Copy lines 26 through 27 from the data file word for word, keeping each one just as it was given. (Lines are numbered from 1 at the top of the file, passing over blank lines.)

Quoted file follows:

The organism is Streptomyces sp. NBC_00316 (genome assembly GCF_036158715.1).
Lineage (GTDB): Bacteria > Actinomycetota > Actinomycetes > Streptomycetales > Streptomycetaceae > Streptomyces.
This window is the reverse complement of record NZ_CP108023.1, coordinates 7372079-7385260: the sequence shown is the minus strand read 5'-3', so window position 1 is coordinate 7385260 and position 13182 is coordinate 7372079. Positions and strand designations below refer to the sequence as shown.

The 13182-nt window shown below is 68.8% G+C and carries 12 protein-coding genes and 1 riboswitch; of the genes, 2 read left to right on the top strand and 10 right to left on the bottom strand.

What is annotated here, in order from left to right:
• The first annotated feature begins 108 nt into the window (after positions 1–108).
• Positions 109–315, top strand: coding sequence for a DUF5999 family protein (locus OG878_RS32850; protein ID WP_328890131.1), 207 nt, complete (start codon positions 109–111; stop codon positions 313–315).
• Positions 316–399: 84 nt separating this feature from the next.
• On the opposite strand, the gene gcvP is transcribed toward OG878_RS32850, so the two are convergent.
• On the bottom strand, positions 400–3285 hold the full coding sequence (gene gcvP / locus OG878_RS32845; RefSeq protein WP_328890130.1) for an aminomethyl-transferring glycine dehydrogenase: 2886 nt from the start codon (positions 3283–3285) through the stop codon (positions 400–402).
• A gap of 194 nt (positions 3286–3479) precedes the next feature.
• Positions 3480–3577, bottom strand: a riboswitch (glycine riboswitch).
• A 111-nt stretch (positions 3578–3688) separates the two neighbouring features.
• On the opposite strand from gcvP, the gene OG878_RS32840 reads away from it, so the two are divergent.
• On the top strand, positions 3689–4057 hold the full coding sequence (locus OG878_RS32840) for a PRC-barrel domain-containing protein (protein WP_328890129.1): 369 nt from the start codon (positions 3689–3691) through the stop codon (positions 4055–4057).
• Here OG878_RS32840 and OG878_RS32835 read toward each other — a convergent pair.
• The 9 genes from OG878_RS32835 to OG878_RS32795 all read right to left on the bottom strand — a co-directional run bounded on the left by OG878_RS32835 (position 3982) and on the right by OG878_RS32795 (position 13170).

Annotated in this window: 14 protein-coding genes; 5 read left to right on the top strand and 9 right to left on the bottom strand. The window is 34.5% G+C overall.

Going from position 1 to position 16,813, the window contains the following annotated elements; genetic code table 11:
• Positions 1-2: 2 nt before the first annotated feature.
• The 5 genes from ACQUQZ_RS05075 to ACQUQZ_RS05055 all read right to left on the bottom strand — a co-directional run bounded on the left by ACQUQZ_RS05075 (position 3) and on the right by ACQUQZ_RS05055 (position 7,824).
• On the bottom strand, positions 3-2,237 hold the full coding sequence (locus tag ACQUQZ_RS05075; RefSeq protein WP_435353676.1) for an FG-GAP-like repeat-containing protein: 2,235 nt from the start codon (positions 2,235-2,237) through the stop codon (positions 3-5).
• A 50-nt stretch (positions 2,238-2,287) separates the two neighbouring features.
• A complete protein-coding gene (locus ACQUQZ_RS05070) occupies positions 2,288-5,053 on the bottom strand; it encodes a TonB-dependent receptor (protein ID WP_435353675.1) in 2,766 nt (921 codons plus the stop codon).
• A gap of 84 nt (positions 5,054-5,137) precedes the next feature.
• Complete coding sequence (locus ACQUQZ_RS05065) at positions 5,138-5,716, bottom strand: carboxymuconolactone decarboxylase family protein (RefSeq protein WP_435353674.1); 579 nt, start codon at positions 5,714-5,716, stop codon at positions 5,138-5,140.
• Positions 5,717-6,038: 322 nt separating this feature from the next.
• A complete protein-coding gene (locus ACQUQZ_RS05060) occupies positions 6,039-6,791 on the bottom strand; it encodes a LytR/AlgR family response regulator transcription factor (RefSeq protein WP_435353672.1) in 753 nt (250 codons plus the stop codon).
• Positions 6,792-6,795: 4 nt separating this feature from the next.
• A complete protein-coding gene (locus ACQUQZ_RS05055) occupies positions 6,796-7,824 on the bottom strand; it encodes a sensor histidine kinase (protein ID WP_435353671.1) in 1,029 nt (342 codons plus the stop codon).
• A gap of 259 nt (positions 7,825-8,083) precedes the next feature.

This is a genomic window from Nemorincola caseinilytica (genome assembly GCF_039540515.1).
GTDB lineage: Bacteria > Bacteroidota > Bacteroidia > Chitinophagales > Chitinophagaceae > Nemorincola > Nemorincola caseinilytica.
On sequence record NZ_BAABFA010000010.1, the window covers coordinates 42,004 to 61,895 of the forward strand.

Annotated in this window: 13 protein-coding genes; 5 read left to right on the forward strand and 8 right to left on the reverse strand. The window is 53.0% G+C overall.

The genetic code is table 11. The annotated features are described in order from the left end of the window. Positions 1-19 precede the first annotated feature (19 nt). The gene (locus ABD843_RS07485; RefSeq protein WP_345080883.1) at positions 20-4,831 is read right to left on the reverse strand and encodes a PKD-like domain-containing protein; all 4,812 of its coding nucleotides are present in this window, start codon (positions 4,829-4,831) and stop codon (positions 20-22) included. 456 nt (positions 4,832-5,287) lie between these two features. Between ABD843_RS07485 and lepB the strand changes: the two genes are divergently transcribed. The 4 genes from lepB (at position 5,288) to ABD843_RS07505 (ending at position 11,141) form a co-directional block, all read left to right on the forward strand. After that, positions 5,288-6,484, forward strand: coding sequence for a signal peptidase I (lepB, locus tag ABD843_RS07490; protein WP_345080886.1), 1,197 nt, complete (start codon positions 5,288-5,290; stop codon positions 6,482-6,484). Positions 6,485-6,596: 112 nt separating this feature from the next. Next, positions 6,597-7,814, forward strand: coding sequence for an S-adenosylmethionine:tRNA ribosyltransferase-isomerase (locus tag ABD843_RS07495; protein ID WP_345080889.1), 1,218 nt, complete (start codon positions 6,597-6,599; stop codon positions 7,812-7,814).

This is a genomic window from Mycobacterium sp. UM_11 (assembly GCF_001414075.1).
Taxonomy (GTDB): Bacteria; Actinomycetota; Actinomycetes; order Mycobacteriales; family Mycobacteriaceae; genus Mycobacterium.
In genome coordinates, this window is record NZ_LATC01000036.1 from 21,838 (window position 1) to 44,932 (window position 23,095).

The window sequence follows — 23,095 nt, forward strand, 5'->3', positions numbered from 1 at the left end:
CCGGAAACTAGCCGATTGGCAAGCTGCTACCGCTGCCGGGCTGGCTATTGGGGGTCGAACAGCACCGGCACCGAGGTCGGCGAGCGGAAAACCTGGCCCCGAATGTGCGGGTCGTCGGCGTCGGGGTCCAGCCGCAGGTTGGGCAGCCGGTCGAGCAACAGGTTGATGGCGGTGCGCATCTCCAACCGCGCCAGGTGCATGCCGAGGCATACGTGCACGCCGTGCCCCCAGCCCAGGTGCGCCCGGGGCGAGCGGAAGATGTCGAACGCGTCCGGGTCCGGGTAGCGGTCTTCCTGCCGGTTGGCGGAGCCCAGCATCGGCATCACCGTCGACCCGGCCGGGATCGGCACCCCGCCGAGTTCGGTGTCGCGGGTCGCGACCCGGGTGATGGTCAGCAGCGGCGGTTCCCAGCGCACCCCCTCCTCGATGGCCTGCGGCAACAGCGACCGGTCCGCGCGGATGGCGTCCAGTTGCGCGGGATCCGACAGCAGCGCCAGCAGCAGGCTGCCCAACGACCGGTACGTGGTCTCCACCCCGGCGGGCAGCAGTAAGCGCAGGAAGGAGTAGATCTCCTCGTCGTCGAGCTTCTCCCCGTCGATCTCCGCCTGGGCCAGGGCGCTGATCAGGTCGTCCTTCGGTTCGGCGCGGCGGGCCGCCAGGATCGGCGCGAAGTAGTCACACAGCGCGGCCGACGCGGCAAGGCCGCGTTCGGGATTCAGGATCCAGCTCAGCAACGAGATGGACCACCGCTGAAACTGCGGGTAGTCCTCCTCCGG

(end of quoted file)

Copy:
• Complete coding sequence (locus ACQUQZ_RS05065) at positions 5,138-5,716, bottom strand: carboxymuconolactone decarboxylase family protein (RefSeq protein WP_435353674.1); 579 nt, start codon at positions 5,714-5,716, stop codon at positions 5,138-5,140.
• Positions 5,717-6,038: 322 nt separating this feature from the next.